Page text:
When it comes to web development, what is meant by the term WYSIWYG?

WYSIWYG represents what you see is what you get. With a WYSIWYG editor, your layout and content on the editing platform will look exactly like the final version.

Microsoft Word is a common example of defining a WYSIWYG editor. It has a blank page with formatting tools that you can use to add and format words, tables, pictures, etc. What you see on the screen is exactly what you see when you print or share your document. In other words; You see what you get. You’ve probably used it a few times without realizing it.

The WYSIWYG approach to web design is different from traditional methods using HTML and other markup languages where the development screen is just a wall of code and you cannot see the end result in real time. WYSIWYG editors came into the mainstream when user-friendly web designers like Wix emerged, providing non-technical people with an accessible way to create web pages. Slowly but surely, enterprise content management systems gave the WYSIWYG one more chair and allowed marketers to create email websites, landing pages, and newsletters without calling the IT department.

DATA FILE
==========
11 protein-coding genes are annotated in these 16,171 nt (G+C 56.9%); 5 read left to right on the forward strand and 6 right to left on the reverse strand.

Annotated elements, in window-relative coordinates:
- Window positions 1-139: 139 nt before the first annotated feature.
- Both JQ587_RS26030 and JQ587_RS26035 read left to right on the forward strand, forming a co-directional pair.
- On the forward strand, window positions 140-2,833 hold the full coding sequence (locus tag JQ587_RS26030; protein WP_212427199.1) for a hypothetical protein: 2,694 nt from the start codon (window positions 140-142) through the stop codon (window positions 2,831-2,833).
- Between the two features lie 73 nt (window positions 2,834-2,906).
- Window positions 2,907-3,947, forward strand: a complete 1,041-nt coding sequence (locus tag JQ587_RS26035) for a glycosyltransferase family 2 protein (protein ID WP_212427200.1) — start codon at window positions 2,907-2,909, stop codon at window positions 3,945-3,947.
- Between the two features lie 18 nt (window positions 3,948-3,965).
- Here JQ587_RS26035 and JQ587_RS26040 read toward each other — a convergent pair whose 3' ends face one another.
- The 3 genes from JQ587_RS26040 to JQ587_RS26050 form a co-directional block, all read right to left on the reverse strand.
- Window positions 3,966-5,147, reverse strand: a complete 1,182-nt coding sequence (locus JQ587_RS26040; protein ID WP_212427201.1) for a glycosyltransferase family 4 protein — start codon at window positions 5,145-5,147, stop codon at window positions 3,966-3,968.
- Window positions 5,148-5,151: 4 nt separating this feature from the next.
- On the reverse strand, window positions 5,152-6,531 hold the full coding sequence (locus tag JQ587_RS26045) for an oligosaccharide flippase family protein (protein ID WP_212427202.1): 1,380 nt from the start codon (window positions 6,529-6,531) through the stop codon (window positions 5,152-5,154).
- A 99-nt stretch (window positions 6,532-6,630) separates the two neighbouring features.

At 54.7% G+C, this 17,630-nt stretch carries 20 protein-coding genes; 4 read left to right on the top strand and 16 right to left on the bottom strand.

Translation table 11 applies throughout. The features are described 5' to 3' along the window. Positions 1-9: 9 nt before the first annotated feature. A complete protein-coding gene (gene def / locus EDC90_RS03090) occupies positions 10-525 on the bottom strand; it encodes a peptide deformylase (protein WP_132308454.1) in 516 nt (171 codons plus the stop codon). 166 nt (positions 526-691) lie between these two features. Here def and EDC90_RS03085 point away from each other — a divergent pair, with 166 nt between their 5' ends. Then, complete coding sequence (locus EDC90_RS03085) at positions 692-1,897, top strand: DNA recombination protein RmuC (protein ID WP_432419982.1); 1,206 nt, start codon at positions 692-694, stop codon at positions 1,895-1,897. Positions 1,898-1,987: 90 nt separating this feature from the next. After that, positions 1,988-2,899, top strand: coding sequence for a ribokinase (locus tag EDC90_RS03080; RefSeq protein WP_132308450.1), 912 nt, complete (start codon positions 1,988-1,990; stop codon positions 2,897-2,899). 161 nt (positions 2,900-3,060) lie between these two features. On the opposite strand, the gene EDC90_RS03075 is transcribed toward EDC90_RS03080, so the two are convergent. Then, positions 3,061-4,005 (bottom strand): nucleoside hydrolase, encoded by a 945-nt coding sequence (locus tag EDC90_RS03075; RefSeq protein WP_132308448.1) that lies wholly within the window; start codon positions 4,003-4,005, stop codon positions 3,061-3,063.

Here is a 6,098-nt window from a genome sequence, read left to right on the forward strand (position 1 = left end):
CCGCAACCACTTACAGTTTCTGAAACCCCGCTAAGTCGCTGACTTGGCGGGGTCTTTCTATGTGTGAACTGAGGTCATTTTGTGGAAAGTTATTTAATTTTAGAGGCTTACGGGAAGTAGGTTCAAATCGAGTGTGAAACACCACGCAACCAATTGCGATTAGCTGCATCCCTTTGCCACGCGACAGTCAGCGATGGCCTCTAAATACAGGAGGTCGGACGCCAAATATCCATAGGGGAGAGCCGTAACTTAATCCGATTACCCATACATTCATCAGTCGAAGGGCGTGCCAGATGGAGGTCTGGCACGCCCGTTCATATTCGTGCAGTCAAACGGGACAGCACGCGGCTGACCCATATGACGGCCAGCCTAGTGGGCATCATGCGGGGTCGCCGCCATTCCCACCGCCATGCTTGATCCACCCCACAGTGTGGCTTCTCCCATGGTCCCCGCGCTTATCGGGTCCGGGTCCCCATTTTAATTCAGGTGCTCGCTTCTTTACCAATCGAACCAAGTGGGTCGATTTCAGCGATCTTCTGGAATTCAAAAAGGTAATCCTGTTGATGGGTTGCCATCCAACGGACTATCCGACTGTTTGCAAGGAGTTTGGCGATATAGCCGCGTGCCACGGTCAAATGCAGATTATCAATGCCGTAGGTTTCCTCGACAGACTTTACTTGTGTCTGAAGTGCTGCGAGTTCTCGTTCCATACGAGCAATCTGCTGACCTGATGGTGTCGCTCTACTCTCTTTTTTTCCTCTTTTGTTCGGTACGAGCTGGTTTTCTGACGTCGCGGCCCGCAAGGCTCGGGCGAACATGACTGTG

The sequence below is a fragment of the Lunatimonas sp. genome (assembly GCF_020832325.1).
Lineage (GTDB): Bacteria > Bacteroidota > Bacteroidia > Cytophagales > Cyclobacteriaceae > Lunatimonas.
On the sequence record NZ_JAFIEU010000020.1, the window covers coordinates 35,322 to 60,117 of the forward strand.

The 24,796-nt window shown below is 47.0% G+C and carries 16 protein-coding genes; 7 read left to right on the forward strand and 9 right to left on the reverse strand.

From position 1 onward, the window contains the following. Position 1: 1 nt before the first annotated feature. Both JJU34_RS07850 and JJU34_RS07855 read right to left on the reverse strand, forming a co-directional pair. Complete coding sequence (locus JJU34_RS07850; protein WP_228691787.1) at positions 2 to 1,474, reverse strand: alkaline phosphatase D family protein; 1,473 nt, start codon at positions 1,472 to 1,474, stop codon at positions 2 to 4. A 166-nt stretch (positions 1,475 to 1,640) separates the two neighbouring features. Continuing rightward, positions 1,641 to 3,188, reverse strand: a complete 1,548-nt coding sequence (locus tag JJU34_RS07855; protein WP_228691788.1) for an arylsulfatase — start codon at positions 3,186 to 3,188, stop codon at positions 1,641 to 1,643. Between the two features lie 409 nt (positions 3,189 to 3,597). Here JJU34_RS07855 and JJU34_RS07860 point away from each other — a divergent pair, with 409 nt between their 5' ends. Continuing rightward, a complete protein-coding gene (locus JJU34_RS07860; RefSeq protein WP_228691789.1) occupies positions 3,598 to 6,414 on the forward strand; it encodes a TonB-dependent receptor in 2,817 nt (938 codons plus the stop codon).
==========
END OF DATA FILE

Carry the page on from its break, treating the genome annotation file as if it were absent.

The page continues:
In general, a WYSIWYG editor enables marketers to independently deliver a more enjoyable customer experience. After all, web visitors don’t want to look at a wall with less attractive text.

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